Servicing of Ark., Inc. v. McGinnis, 375 Ark. 24, 289
S.W.3d 37 (2008). This court will not entertain an argument
when it cannot be determined from the abstract what arguments
were made to the lower court. Porter v. Porter, 329
Ark. 42, 44, 945 S.W.2d 376, 377 (1997). An abstract that
includes all of the arguments on the motion, in addition to
the court's statements regarding the motion, is critical
for us to determine whether the point is preserved and to
determine the merits of this point on appeal.
second point on appeal, that the trial court failed to
properly consider his defense of laches, involves review of
the trial court's decision of an equitable doctrine
premised on some detrimental change in position made by one
party in reliance upon the action or inaction of the other
party. Anadarko Petroleum v. Venable, 312 Ark. 330,
850 S.W.2d 302 (1993). The first requirement in laches is
that the party have knowledge of his or her rights and the
opportunity to assert those rights. Carwell Elevator Co.
v. Leathers, 352 Ark. 381, 391, 101 S.W.3d 211, 218-19
(2003). The doctrine operates to bar an action by a party who
has "sat on his rights, " i.e., purposely or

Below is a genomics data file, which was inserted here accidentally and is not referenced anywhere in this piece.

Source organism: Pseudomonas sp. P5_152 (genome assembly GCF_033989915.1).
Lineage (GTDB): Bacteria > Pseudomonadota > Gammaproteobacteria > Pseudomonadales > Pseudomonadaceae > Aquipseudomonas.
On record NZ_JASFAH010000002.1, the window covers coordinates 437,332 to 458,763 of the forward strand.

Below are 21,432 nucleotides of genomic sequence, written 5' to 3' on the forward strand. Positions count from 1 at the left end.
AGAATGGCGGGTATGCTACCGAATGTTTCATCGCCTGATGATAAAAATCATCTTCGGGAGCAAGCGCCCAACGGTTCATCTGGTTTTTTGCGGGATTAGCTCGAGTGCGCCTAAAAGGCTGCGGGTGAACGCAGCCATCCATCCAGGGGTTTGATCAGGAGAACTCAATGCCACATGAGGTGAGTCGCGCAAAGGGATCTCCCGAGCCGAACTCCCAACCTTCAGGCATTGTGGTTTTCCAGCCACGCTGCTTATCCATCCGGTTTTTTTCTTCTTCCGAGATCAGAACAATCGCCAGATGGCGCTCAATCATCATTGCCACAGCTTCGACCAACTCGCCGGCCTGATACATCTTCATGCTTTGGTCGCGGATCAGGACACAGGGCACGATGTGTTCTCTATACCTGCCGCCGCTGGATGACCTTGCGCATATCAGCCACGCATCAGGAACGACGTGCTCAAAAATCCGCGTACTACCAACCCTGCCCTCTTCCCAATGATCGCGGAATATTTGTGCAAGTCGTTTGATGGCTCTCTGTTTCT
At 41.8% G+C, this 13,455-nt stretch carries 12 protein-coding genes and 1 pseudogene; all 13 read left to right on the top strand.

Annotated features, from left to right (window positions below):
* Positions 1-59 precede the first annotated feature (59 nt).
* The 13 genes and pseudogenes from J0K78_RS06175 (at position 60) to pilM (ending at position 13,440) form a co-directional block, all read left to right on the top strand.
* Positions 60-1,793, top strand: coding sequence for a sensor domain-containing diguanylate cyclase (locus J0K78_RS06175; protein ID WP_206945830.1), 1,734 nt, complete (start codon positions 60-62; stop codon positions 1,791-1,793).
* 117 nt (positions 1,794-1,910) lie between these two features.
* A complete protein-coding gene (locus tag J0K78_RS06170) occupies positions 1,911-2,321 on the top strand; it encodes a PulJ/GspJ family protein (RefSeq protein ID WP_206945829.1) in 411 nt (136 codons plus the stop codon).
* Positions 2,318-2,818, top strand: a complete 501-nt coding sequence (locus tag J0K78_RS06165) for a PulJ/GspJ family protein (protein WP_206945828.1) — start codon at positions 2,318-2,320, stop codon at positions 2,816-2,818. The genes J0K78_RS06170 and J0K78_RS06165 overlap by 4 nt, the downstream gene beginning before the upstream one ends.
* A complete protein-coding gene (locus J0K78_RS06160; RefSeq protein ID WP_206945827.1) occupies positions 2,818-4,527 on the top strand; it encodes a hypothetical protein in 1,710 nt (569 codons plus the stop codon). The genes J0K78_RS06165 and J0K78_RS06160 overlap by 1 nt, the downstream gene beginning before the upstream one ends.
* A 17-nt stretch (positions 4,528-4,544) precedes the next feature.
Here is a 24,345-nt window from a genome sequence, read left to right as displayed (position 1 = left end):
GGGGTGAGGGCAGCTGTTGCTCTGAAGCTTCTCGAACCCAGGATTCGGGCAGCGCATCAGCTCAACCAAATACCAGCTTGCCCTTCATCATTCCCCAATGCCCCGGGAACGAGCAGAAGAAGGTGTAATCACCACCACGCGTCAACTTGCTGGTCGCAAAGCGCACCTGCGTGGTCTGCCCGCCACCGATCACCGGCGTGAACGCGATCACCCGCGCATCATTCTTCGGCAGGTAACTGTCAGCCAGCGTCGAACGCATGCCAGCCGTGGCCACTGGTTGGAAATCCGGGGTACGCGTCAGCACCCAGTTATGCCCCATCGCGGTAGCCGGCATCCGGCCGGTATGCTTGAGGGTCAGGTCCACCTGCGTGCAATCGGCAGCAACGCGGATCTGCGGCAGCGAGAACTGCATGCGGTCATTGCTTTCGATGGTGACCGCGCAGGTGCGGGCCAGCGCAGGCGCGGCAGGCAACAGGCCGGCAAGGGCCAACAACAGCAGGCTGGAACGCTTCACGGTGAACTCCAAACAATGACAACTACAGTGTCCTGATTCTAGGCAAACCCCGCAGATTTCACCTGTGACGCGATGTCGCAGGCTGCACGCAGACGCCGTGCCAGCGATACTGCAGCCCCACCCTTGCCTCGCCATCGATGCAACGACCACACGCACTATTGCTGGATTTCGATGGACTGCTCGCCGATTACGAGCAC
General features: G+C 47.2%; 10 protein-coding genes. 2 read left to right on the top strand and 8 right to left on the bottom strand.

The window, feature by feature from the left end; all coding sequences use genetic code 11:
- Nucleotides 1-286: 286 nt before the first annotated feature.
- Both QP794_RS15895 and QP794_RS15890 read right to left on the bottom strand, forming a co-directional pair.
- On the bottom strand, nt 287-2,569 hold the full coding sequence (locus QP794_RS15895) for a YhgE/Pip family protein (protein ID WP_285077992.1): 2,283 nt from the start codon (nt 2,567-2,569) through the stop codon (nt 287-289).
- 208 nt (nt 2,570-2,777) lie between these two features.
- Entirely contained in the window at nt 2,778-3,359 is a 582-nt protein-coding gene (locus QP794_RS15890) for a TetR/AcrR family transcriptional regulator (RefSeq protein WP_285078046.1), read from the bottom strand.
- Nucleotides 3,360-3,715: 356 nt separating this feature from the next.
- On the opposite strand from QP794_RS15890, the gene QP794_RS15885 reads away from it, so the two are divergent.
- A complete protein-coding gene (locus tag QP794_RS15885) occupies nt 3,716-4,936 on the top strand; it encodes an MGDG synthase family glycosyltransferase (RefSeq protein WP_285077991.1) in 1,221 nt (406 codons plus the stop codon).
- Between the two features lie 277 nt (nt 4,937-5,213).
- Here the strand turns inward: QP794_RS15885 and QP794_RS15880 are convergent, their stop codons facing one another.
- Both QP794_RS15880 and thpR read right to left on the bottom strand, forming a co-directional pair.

negligently failed to assert a claim for so long that to
permit it now would disadvantage prejudicially an opposing
party. Massongill v. Cty. of Scott, 337 Ark. 281,
287, 991 S.W.2d 105, 109 (1999). The application of laches is
based on the particular circumstances of each case and is a
question of fact for the trial court. Adams v.
Howard, 2014 Ark.App. 328, at 6, 436 S.W.3d 473, 477. In
order for this court to review the trial court's decision
on laches, we must be able to review all material testimony.
abstract of the testimony is woefully inadequate. As an
example, Christine's testimony in the record covers
twenty pages. The abstract of her testimony is barely a page
long. Joseph has only partially abstracted the other
witnesses' testimony, also. And, Joseph has failed to
abstract any of his own testimony. The burden is on the
appealing party to provide both a record and an abstract
sufficient for appellate review. Porter, 329 Ark. at
44, 945 S.W.2d at 377. Joseph has failed to do this.
Accordingly, we order him to submit a substituted brief that
contains a revised abstract. The abstract should be
sufficient for this court to reach the merits of the case by
providing an impartial condensation of the witnesses'
testimony, the attorneys' arguments, and the court's
rulings that are necessary for us to understand the questions
on appeal in accordance with our rules. Joseph has fifteen
days from the date of this opinion to file the substituted
brief. If he fails ...